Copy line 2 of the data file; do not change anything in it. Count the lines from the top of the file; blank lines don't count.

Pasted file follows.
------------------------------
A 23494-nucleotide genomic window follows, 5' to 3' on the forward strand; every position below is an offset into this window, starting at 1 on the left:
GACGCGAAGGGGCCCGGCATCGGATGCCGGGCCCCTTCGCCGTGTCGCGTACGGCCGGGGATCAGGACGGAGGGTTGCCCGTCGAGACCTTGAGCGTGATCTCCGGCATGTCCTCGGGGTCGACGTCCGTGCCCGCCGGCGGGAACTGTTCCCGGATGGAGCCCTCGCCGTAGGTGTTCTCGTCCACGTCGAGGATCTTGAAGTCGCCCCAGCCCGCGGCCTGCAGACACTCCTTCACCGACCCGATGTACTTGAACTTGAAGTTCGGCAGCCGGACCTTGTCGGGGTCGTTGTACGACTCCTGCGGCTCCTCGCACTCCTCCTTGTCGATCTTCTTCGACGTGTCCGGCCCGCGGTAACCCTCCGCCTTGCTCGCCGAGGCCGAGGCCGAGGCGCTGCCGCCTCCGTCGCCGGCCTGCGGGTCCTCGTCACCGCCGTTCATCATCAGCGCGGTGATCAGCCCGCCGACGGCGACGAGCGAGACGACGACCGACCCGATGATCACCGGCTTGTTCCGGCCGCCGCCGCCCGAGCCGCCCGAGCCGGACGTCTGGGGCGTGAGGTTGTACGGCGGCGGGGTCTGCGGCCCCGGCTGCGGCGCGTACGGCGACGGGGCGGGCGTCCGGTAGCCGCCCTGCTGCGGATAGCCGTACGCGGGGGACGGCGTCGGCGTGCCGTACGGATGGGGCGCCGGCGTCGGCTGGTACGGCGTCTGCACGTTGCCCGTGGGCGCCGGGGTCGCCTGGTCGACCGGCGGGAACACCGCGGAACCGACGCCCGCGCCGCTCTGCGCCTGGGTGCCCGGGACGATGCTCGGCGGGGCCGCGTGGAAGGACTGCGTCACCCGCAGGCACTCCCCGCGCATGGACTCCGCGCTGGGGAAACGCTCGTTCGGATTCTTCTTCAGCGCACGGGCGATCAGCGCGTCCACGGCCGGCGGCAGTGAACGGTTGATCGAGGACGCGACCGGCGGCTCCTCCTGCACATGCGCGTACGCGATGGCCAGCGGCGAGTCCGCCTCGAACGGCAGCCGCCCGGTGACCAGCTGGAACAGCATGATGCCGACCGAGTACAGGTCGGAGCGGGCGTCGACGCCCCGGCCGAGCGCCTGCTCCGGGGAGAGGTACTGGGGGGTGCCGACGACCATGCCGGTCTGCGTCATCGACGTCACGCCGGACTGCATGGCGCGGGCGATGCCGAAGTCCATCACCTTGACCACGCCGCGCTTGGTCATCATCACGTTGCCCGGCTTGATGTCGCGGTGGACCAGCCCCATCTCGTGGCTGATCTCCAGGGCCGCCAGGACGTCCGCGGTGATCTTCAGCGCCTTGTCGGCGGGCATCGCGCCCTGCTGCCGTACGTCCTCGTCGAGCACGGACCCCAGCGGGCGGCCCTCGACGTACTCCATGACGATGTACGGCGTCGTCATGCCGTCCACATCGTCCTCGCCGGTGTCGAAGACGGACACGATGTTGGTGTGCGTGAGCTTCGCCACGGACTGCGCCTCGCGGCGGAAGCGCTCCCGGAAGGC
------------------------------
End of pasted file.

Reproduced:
GACGCGAAGGGGCCCGGCATCGGATGCCGGGCCCCTTCGCCGTGTCGCGTACGGCCGGGGATCAGGACGGAGGGTTGCCCGTCGAGACCTTGAGCGTGATCTCCGGCATGTCCTCGGGGTCGACGTCCGTGCCCGCCGGCGGGAACTGTTCCCGGATGGAGCCCTCGCCGTAGGTGTTCTCGTCCACGTCGAGGATCTTGAAGTCGCCCCAGCCCGCGGCCTGCAGACACTCCTTCACCGACCCGATGTACTTGAACTTGAAGTTCGGCAGCCGGACCTTGTCGGGGTCGTTGTACGACTCCTGCGGCTCCTCGCACTCCTCCTTGTCGATCTTCTTCGACGTGTCCGGCCCGCGGTAACCCTCCGCCTTGCTCGCCGAGGCCGAGGCCGAGGCGCTGCCGCCTCCGTCGCCGGCCTGCGGGTCCTCGTCACCGCCGTTCATCATCAGCGCGGTGATCAGCCCGCCGACGGCGACGAGCGAGACGACGACCGACCCGATGATCACCGGCTTGTTCCGGCCGCCGCCGCCCGAGCCGCCCGAGCCGGACGTCTGGGGCGTGAGGTTGTACGGCGGCGGGGTCTGCGGCCCCGGCTGCGGCGCGTACGGCGACGGGGCGGGCGTCCGGTAGCCGCCCTGCTGCGGATAGCCGTACGCGGGGGACGGCGTCGGCGTGCCGTACGGATGGGGCGCCGGCGTCGGCTGGTACGGCGTCTGCACGTTGCCCGTGGGCGCCGGGGTCGCCTGGTCGACCGGCGGGAACACCGCGGAACCGACGCCCGCGCCGCTCTGCGCCTGGGTGCCCGGGACGATGCTCGGCGGGGCCGCGTGGAAGGACTGCGTCACCCGCAGGCACTCCCCGCGCATGGACTCCGCGCTGGGGAAACGCTCGTTCGGATTCTTCTTCAGCGCACGGGCGATCAGCGCGTCCACGGCCGGCGGCAGTGAACGGTTGATCGAGGACGCGACCGGCGGCTCCTCCTGCACATGCGCGTACGCGATGGCCAGCGGCGAGTCCGCCTCGAACGGCAGCCGCCCGGTGACCAGCTGGAACAGCATGATGCCGACCGAGTACAGGTCGGAGCGGGCGTCGACGCCCCGGCCGAGCGCCTGCTCCGGGGAGAGGTACTGGGGGGTGCCGACGACCATGCCGGTCTGCGTCATCGACGTCACGCCGGACTGCATGGCGCGGGCGATGCCGAAGTCCATCACCTTGACCACGCCGCGCTTGGTCATCATCACGTTGCCCGGCTTGATGTCGCGGTGGACCAGCCCCATCTCGTGGCTGATCTCCAGGGCCGCCAGGACGTCCGCGGTGATCTTCAGCGCCTTGTCGGCGGGCATCGCGCCCTGCTGCCGTACGTCCTCGTCGAGCACGGACCCCAGCGGGCGGCCCTCGACGTACTCCATGACGATGTACGGCGTCGTCATGCCGTCCACATCGTCCTCGCCGGTGTCGAAGACGGACACGATGTTGGTGTGCGTGAGCTTCGCCACGGACTGCGCCTCGCGGCGGAAGCGCTCCCGGAAGGC